Bracing & Restraint

The truss industry maintains that the design of truss roof and floor system permanent bracing is the responsibility of the building designer. System permanent bracing covers the entire structure and all bracing element interactions.

I am looking for strongback bracing requirements for a 12 in. deep residential floor system with trusses in lengths up to 19 ft. Can the strongback bracing end at a truss without tying into an end wall? For instance, can three trusses of a type be tied together by strongbacks, then the next series of different trusses be tied together without having to be tied back to the previous type of trusses?

Some building designers believe that gable end webs need to be L-braced to 90% of the web length, which sounds fine. However, they spec that scissors gable end webs need to be braced to 100% of the web length. That means that in the field they are notching the braces to fit around top and bottom chords – you can imagine how difficult that can be. Is that necessary or even the intent of the web L-bracing?

We are concerned with SBCA’s BCSI-B1 Summary Sheet which under “Notes” makes a disclaimer. Our concern is if there would be an accident with our trusses and we point out that the bracing was not placed correctly according to SBCA documentation, which is sent with every job. If the accident goes to court, how will our attorney respond when the opposing attorney points out the disclaimer, which infers that the bracing we recommend must be flawed, otherwise it would not be disclaimed?

As a forensic engineer who has investigated numerous collapses of wood truss systems, I find your web site an excellent resource on the proper erection of wood trusses. What are your opinions on steel trusses, particularly with regards to installation and bracing? Do you feel that the installation and bracing techniques utilized for wood trusses are applicable to steel trusses? Do you know if that is the general industry standard or are there specific requirements and guidelines for steel trusses? Is there a particular guideline/commentary available for metal trusses?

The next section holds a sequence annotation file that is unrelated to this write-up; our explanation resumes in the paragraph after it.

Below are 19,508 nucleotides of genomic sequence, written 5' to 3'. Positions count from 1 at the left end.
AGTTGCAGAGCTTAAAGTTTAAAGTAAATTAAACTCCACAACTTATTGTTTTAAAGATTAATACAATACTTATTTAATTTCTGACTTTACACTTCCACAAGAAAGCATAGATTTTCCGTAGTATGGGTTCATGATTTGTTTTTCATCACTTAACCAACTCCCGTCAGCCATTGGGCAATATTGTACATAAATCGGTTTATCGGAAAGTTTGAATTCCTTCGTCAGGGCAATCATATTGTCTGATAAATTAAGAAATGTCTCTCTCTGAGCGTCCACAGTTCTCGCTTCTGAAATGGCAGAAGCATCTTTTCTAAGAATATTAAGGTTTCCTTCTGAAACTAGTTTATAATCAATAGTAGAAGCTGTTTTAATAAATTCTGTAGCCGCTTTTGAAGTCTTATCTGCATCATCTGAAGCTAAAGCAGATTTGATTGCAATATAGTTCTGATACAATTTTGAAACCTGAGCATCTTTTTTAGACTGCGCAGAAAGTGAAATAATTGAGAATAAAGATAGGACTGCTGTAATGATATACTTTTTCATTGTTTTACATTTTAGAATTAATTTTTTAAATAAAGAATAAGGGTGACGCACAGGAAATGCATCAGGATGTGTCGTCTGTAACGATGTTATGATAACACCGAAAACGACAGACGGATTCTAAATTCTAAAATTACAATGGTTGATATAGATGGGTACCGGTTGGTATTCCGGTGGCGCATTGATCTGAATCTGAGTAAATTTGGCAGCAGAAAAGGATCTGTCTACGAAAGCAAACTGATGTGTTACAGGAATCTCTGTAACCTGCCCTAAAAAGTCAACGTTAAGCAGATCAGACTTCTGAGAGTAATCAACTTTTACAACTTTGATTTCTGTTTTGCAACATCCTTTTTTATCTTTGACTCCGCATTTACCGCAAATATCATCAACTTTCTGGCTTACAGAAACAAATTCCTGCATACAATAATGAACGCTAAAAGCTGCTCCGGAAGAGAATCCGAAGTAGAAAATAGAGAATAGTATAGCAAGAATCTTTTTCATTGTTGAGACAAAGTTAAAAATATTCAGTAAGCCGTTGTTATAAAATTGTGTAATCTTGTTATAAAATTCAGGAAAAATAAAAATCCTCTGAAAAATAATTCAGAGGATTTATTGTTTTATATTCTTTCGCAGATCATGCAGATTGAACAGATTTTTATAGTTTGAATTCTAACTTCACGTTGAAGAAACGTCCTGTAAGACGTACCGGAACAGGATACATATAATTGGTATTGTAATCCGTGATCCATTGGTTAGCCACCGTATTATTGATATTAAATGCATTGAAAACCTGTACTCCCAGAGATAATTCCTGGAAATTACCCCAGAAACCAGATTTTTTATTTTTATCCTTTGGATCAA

Long span trusses can pose significant risk to installers. The dimensions and weight of a long span truss can create instability, buckling and collapse of one or many trusses, if not handled, installed, restrained and braced properly. As such, they require more detailed safety and handling measures than shorter span trusses. This research report provides guidelines for proper handling and installation of long span trusses for both wood and cold-formed steel.

This presentation provides information on and requirements for the use of metal channel to meet lateral restraint/bracing requirements for metal plate connected wood trusses.

NFC member shares proper bracing in action.

Minimum top and bottom chord permanent lateral restraint/bracing of structural roof or floor trusses is assumed to be adequate when using code-compliant roof and/or ceiling diaphragms. This lateral restraint/bracing is typically accomplished with code-compliant roof /floor sheathing and fastener spacing and/or code-compliant gypsum ceiling material and fastener spacing or purlins at a given on-center spacing.